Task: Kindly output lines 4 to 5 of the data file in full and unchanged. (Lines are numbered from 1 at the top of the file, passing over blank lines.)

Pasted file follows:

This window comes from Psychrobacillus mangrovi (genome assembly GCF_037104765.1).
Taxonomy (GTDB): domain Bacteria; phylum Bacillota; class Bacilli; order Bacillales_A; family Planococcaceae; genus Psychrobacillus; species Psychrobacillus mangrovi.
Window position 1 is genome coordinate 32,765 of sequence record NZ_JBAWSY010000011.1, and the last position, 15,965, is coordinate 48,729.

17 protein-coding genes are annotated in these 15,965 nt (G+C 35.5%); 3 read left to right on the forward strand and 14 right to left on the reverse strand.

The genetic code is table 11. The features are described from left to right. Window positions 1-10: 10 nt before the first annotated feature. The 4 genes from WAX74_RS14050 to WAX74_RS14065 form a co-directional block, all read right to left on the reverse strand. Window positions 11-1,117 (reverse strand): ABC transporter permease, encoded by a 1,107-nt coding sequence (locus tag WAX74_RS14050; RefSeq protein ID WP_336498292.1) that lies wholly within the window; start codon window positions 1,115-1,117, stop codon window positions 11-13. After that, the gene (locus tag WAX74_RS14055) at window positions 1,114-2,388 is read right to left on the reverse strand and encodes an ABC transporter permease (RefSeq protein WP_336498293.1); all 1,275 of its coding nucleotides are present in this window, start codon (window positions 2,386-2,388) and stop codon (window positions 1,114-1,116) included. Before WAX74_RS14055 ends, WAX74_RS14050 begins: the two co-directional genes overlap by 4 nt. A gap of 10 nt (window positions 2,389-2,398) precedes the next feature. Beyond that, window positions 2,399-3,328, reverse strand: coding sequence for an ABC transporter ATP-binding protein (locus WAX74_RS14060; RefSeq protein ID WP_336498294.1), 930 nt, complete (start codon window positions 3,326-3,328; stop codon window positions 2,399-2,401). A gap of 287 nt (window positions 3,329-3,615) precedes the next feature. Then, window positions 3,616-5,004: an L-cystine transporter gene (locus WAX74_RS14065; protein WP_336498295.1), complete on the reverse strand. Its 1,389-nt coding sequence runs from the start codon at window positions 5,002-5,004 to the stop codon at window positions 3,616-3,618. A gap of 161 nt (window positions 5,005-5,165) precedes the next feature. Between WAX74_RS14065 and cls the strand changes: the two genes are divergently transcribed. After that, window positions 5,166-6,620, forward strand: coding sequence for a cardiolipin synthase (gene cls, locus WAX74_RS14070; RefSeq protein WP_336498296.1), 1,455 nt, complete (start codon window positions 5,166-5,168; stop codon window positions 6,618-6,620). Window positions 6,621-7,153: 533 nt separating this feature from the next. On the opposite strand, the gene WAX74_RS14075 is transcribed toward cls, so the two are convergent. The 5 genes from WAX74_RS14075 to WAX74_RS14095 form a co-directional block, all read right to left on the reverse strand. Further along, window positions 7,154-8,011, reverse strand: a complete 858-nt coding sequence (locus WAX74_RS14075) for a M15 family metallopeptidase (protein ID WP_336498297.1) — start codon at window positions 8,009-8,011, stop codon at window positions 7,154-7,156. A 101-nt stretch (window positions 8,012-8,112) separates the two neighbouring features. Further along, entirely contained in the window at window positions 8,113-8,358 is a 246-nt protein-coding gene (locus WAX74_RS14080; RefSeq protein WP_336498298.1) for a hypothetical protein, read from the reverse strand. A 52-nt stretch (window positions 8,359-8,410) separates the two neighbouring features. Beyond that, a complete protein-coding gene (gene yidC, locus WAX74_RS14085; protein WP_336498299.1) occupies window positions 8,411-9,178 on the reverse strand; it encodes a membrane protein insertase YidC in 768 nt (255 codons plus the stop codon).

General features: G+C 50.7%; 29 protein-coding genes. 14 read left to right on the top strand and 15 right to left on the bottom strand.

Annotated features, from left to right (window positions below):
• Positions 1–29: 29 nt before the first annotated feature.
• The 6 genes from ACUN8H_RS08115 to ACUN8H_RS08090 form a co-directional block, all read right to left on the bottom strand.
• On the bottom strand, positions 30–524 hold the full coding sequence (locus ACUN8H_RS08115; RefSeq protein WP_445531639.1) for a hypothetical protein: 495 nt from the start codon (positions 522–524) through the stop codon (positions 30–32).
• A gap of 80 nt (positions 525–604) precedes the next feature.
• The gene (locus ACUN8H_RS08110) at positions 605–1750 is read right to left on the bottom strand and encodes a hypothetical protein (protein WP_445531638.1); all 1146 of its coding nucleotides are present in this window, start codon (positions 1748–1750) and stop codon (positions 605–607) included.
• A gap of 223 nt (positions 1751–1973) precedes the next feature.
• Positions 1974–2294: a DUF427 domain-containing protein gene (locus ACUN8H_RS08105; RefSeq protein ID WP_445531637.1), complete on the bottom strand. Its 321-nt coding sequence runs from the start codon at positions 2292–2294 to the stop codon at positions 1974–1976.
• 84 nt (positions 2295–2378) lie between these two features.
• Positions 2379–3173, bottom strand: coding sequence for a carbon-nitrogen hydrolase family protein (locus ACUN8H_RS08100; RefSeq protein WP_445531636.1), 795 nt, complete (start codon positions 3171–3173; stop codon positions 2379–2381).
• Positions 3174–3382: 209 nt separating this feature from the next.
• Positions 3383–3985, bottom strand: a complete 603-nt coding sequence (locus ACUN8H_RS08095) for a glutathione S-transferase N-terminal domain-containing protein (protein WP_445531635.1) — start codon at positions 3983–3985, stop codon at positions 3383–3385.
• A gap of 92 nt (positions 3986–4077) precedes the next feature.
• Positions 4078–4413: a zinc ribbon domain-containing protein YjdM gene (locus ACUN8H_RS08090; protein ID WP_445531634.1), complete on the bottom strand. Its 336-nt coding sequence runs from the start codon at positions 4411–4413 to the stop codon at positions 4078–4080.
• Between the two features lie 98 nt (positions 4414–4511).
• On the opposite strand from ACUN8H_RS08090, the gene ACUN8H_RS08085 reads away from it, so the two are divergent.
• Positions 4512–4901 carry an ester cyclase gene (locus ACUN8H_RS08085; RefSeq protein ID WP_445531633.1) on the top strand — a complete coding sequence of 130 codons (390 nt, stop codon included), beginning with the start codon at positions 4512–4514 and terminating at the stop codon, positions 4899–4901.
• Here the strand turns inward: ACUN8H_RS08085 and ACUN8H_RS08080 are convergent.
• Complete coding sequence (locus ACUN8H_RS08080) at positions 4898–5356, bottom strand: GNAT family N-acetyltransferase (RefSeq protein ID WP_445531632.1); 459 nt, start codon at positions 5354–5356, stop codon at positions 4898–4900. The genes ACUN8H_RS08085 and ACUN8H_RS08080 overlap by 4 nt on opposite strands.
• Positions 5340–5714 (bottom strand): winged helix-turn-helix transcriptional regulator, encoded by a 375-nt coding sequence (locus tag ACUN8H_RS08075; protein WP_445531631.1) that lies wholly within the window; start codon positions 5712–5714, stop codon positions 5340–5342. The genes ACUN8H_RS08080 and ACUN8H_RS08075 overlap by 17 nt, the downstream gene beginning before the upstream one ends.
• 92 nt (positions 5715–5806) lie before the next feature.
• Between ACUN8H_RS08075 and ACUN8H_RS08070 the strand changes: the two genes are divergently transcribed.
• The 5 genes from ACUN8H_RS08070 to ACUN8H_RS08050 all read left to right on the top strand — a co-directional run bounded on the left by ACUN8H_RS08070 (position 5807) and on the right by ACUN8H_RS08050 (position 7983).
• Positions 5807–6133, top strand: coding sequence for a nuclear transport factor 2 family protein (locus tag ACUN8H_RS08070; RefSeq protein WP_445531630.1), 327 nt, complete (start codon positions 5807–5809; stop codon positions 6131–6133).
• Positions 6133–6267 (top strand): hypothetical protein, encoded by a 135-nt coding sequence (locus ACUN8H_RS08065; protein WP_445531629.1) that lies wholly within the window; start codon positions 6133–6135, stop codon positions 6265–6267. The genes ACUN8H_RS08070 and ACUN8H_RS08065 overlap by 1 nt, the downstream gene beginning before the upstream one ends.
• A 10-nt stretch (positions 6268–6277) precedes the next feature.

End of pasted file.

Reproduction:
17 protein-coding genes are annotated in these 15,965 nt (G+C 35.5%); 3 read left to right on the forward strand and 14 right to left on the reverse strand.

The genetic code is table 11. The features are described from left to right. Window positions 1-10: 10 nt before the first annotated feature. The 4 genes from WAX74_RS14050 to WAX74_RS14065 form a co-directional block, all read right to left on the reverse strand. Window positions 11-1,117 (reverse strand): ABC transporter permease, encoded by a 1,107-nt coding sequence (locus tag WAX74_RS14050; RefSeq protein ID WP_336498292.1) that lies wholly within the window; start codon window positions 1,115-1,117, stop codon window positions 11-13. After that, the gene (locus tag WAX74_RS14055) at window positions 1,114-2,388 is read right to left on the reverse strand and encodes an ABC transporter permease (RefSeq protein WP_336498293.1); all 1,275 of its coding nucleotides are present in this window, start codon (window positions 2,386-2,388) and stop codon (window positions 1,114-1,116) included. Before WAX74_RS14055 ends, WAX74_RS14050 begins: the two co-directional genes overlap by 4 nt. A gap of 10 nt (window positions 2,389-2,398) precedes the next feature. Beyond that, window positions 2,399-3,328, reverse strand: coding sequence for an ABC transporter ATP-binding protein (locus WAX74_RS14060; RefSeq protein ID WP_336498294.1), 930 nt, complete (start codon window positions 3,326-3,328; stop codon window positions 2,399-2,401). A gap of 287 nt (window positions 3,329-3,615) precedes the next feature. Then, window positions 3,616-5,004: an L-cystine transporter gene (locus WAX74_RS14065; protein WP_336498295.1), complete on the reverse strand. Its 1,389-nt coding sequence runs from the start codon at window positions 5,002-5,004 to the stop codon at window positions 3,616-3,618. A gap of 161 nt (window positions 5,005-5,165) precedes the next feature. Between WAX74_RS14065 and cls the strand changes: the two genes are divergently transcribed. After that, window positions 5,166-6,620, forward strand: coding sequence for a cardiolipin synthase (gene cls, locus WAX74_RS14070; RefSeq protein WP_336498296.1), 1,455 nt, complete (start codon window positions 5,166-5,168; stop codon window positions 6,618-6,620). Window positions 6,621-7,153: 533 nt separating this feature from the next. On the opposite strand, the gene WAX74_RS14075 is transcribed toward cls, so the two are convergent. The 5 genes from WAX74_RS14075 to WAX74_RS14095 form a co-directional block, all read right to left on the reverse strand. Further along, window positions 7,154-8,011, reverse strand: a complete 858-nt coding sequence (locus WAX74_RS14075) for a M15 family metallopeptidase (protein ID WP_336498297.1) — start codon at window positions 8,009-8,011, stop codon at window positions 7,154-7,156. A 101-nt stretch (window positions 8,012-8,112) separates the two neighbouring features. Further along, entirely contained in the window at window positions 8,113-8,358 is a 246-nt protein-coding gene (locus WAX74_RS14080; RefSeq protein WP_336498298.1) for a hypothetical protein, read from the reverse strand. A 52-nt stretch (window positions 8,359-8,410) separates the two neighbouring features. Beyond that, a complete protein-coding gene (gene yidC, locus WAX74_RS14085; protein WP_336498299.1) occupies window positions 8,411-9,178 on the reverse strand; it encodes a membrane protein insertase YidC in 768 nt (255 codons plus the stop codon).